Regarding the video for “Apparition of the Revolution,” the band states: “The promise of cults is superficial. Personal grandeur, spiritual elevation, heavenly reward – it all turns out smoke and mirrors in the end. The promised ‘revolution’ never comes; yet when in the throes of the cult, the apparition of it looms large, ghostly, immanent. This song and video is about the recognition of the ghost, seeing the apparition in all its mist. It’s about the crumbling and burning of the symbols of the cult, and the powdery dust which they become. Goodbye, Process Church of the Final Judgment. As it is, so be it.”

Sabbath Assembly website

Sabbath Assembly on Bandcamp

Sabbath Assembly on Twitter

Svart Records

Tags: , , , ,

Sabbath Assembly Announce Self-Titled LP Due Sept. 11

Posted in Whathaveyou on June 23rd, 2015 by JJ Koczan

sabbath assembly

If the prospect of Sabbath Assembly casting off the cultish tropes of their genre even in part piques your interest, the band have made it easy to get introduced to the crux of their fifth album, which is self-titled perhaps as much to showcase a defiant spirit as to declare who they are as an act less based on Satan-loving dogma. Not that the two are mutually exclusive necessarily, but you know what I mean. Their new video, “Ave Satanas,” still has plenty of cultistry to it, even if that comes encased in Mercyful Fate-style riffing. Has it been long enough for proto-black metal to become a style? Yeah, probably.

Art, info, tour dates and bloodshed-prone video, courtesy of the PR wire:

sabbath assembly sabbath assembly

SABBATH ASSEMBLY set release date for fifth album, premiere first video and album trailer

Today, Svart Records announces September 11th as the international release date for Sabbath Assembly’s highly anticipated fifth album, Sabbath Assembly. It marks a new beginning for the band: its “Great Schism” from the Process Church of the Final Judgment. Like the albatross falling from the mariner’s neck, the band has freed itself from the cult’s theology in order to explore its own creations – with no special guest appearances or narrative frills. Sabbath Assembly is, in fact, a decidedly metal offering, for in the writing, the band returned to its own personal roots in the dark age of the ’80s. These are Sabbath Assembly’s own “hymns” for their own “church” – a place marked by passion, devotion, and the gospel of metal.

The primary thematic difference between Sabbath Assembly and its predecessors is that this album is about embodiment, addressing all the power and grit required to endure our human existence, rather than exploring spiritual philosophy alone. While the songs reference occult literature, such as Robert Chambers’ The King in Yellow, Valeri Briussov’s The Fiery Angel of Desire, and The Gospel of Thomas, these texts were chosen not because of their abstraction from the mundane, but rather their propensity to embrace it as a means to spiritual understanding. If something is to be taken away from the new Sabbath Assembly album, it is this: the mysteries of occult philosophy are revealed not through celestial charts and diagrams, but rather the subtleties of earthly love and loss. Cover and tracklisting are as follows:

Tracklisting for Sabbath Assembly’s Sabbath Assembly
1. Risen From Below
2. Confessing a Murder
3. Burn Me (I Thirst for Fire)
4. Only You
5. The Fiery Angel of Desire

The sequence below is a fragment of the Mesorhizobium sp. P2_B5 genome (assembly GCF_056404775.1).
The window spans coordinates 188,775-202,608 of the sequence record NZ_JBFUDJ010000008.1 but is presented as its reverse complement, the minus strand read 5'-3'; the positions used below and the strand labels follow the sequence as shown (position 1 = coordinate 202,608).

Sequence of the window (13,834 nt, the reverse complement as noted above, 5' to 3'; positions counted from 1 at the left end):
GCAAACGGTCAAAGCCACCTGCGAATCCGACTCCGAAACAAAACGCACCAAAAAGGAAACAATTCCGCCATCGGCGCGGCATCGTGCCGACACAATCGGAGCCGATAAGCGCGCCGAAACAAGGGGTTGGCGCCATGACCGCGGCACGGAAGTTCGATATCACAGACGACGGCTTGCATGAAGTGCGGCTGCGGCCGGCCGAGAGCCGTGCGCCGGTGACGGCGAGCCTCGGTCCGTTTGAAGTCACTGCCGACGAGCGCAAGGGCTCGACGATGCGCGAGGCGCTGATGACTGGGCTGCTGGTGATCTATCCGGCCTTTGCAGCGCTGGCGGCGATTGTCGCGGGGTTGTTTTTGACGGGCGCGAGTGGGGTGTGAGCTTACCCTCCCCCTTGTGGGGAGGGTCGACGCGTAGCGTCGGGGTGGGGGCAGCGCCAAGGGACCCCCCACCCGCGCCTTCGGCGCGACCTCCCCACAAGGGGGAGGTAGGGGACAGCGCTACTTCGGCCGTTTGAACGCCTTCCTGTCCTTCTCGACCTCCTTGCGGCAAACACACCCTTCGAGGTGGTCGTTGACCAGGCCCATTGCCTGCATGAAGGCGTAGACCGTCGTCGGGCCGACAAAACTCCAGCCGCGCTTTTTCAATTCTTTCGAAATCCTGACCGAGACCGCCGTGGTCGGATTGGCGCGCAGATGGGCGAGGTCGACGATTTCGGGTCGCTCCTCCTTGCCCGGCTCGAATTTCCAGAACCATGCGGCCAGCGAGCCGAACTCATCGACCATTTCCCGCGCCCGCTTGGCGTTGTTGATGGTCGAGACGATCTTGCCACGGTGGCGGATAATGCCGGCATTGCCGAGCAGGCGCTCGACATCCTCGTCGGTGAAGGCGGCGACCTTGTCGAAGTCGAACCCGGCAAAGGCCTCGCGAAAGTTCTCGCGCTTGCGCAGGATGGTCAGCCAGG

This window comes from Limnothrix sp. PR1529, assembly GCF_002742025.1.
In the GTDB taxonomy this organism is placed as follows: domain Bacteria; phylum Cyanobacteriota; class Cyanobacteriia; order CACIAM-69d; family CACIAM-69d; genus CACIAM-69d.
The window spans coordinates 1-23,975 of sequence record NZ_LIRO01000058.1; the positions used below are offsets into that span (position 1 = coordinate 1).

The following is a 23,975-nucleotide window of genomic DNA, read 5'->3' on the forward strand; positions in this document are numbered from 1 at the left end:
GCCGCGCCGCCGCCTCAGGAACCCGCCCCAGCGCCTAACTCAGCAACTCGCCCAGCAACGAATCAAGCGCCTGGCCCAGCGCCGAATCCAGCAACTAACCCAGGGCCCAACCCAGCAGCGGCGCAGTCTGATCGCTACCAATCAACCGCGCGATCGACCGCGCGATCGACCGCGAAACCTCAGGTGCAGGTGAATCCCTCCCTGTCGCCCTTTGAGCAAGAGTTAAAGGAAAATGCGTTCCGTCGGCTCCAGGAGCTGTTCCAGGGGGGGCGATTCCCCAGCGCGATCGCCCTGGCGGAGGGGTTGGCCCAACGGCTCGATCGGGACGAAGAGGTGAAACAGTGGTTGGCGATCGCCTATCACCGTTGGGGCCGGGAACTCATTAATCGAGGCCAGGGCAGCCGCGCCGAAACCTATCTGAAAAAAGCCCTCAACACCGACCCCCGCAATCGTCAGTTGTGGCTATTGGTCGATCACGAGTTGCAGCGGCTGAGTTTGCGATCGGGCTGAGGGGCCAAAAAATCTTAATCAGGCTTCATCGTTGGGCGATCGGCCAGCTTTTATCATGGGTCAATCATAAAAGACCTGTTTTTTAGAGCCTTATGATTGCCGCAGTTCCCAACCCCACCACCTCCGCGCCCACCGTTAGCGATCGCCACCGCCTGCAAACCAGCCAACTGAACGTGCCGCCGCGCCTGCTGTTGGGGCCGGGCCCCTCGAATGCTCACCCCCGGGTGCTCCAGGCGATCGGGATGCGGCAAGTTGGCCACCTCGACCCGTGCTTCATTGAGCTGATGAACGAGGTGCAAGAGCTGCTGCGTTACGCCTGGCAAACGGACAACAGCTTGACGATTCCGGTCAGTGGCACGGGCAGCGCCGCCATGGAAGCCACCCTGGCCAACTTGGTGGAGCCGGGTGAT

6. Ave Satanas
7. Sharp Edge of the Earth
8. Apparition of the Revolution
9. Shadows of Emptiness

Sabbath Assembly features Jamie Myers on vocals, David Christian on drums, Kevin Hufnagel on guitar, and the new addition of Johnny DeBlase on bass. The album was recorded by Colin Marston at Menegroth: The Thousand Caves Studio in Queens, NY. Comments drummer David Christian: “When we started the writing for this record, I was reading through hundreds of pages of Process texts, hunting for inspiration. All the writing seemed so stiff and jilted. Then I came across a letter that founder DeGrimston had written after having been excommunicated from the Church addressing the remaining congregation. It was so tragic, so moving – so much more heartfelt than his theological treatises. There was no talk of judgment or revenge in the letter, only bewilderment and heartache – but also forgiveness. My heart cracked open; I called Jamie and the band to discuss this new inspiration, and out came all these songs of heartbreak – our own songs, connecting us to all those who have ever experienced the pain of loss and the suffering of grief.” See/hear a vision of that heartbreak with the first video from Sabbath Assembly, “Ave Satanas,” which can be viewed exclusively HERE. A video trailer for the new Sabbath Assembly album can be viewed HERE.

In other Sabbath Assembly news, the band have confirmed all dates & venues for their upcoming “From Darkness to Darkness” tour with Relapse recording artists Christian Mistress. The full list of dates are as follows:


Sabbath Assembly, “Ave Satanas” official video

Tags: , , , , ,

Cough, Witch Mountain, Hexvessel, Sabbath Assembly, Tombstoned & Crown Join Roadburn 2013 Lineup

Posted in Whathaveyou on December 4th, 2012 by JJ Koczan

Richmond-based cult sludgers Cough will play Jus Oborn of Electric Wizard‘s curated event at Roadburn 2013. The Virginian outfit have been at the fore of the post-Electric Wizard pack, reveling in horrific atmospheres and massive, droning riffs, so they’re a good fit on what’s quickly becoming an eclectic bill. Their last release was an ultra-badass 2010 split vinyl on Forcefield Records with like-minded British purveyors The Wounded Kings (review here), and I don’t know if maybe they’ll have new material on hand by April, but it’s worth hoping for.